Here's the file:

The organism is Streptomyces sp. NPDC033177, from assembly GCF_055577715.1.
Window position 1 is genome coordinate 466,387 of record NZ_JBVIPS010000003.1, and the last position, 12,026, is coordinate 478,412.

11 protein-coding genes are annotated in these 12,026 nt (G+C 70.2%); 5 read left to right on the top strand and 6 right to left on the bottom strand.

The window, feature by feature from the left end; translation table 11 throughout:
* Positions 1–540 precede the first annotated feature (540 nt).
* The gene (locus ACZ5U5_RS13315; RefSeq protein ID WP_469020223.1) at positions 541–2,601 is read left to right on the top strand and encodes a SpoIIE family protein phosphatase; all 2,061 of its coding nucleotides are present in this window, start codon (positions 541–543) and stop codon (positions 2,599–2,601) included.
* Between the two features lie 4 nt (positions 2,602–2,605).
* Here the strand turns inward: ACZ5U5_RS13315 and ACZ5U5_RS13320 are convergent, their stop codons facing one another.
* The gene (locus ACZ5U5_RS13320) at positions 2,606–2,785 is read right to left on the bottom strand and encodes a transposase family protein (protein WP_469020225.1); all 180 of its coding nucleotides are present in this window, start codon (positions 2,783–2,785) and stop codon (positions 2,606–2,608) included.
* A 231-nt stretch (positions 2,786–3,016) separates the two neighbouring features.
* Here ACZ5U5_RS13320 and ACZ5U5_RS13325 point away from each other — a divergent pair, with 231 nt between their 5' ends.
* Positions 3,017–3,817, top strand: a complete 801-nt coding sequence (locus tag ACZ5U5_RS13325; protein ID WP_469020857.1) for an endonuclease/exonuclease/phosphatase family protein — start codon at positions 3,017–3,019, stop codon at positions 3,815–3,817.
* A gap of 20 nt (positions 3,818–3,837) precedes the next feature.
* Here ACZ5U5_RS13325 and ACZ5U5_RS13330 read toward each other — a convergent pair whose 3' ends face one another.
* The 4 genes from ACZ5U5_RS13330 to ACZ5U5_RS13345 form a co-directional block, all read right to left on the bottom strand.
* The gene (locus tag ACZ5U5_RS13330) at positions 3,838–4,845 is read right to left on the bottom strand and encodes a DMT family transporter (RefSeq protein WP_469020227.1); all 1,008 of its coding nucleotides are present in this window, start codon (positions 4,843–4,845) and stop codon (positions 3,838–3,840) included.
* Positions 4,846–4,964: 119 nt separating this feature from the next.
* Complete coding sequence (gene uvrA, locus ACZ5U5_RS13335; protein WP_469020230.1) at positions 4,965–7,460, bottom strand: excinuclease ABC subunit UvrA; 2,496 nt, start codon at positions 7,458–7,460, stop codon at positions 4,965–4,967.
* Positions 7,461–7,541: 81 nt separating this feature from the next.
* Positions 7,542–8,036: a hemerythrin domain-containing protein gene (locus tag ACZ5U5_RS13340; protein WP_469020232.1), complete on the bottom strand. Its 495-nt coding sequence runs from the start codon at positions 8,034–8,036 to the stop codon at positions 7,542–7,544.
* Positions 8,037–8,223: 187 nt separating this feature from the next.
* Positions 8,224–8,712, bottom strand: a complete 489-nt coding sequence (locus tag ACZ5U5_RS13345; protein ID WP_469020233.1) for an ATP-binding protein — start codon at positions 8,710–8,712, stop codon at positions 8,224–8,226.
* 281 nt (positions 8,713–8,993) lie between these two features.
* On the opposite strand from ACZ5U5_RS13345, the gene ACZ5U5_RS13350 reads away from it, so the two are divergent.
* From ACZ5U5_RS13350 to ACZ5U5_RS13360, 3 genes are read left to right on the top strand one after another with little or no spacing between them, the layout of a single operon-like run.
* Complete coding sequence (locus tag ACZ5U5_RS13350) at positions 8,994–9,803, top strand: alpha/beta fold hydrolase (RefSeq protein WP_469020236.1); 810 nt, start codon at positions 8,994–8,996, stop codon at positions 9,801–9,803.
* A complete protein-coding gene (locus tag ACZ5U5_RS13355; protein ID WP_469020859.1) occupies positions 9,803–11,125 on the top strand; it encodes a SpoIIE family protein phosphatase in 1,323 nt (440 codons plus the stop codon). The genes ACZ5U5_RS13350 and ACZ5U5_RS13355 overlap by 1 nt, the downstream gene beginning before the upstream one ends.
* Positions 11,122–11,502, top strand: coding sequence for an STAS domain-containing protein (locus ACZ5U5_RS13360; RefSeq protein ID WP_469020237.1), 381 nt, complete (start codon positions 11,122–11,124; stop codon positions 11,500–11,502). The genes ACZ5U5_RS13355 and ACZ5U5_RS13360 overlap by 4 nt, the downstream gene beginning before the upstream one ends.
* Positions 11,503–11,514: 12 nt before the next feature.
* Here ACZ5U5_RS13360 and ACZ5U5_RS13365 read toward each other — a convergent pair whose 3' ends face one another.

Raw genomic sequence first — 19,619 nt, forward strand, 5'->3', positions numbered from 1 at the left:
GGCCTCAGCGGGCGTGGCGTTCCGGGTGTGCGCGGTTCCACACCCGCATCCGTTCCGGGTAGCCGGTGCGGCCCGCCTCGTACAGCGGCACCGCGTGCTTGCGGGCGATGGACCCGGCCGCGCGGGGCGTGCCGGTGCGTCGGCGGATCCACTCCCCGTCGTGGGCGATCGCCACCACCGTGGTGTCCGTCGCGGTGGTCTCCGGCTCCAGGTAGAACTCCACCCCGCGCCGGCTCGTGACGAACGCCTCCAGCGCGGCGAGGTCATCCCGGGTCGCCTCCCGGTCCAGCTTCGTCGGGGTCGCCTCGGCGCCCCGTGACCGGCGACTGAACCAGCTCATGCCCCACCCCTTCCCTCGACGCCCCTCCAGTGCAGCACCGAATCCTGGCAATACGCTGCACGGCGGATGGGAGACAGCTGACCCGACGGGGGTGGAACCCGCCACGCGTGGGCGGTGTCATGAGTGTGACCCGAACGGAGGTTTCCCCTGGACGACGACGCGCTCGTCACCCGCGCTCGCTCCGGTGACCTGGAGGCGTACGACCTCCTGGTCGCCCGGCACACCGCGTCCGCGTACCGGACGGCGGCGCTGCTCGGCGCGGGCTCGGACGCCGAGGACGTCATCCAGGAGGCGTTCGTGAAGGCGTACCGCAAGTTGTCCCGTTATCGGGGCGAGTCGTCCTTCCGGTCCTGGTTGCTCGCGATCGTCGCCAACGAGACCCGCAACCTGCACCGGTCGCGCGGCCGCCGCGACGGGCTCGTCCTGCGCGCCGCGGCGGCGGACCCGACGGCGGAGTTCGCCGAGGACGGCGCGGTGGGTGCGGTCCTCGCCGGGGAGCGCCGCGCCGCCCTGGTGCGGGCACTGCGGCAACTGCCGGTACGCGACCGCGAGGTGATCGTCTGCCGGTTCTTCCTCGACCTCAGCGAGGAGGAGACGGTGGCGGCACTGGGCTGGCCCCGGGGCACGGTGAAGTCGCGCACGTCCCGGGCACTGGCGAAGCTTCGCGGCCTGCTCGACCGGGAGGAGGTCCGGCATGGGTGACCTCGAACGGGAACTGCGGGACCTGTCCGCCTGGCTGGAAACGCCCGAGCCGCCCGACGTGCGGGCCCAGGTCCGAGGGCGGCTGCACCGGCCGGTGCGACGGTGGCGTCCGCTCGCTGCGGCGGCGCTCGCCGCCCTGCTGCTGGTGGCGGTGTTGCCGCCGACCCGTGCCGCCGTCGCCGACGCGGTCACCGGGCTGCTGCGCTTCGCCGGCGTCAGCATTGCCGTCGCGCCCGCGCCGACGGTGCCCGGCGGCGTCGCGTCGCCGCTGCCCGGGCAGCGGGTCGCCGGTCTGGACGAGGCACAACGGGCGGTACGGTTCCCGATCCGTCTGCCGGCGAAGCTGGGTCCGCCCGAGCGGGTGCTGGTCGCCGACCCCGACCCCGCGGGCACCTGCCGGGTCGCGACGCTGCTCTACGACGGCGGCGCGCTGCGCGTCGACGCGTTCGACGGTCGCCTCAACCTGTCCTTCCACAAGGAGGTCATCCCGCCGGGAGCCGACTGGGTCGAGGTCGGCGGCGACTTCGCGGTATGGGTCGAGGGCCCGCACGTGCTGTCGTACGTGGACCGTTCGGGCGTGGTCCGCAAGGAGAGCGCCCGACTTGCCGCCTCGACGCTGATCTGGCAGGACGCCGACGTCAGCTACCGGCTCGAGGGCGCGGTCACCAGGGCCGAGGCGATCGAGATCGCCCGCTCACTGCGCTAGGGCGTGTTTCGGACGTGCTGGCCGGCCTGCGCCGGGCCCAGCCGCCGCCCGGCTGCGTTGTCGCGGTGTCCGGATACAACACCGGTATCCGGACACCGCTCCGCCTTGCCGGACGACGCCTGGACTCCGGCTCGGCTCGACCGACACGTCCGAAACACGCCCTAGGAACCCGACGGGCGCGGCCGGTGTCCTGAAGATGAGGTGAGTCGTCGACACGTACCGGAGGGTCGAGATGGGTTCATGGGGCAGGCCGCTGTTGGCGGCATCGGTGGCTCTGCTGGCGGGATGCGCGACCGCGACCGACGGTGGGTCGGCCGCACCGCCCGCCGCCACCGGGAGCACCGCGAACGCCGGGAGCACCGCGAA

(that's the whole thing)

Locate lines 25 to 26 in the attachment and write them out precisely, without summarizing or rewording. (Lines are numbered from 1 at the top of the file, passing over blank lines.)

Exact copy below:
* From ACZ5U5_RS13350 to ACZ5U5_RS13360, 3 genes are read left to right on the top strand one after another with little or no spacing between them, the layout of a single operon-like run.
* Complete coding sequence (locus tag ACZ5U5_RS13350) at positions 8,994–9,803, top strand: alpha/beta fold hydrolase (RefSeq protein WP_469020236.1); 810 nt, start codon at positions 8,994–8,996, stop codon at positions 9,801–9,803.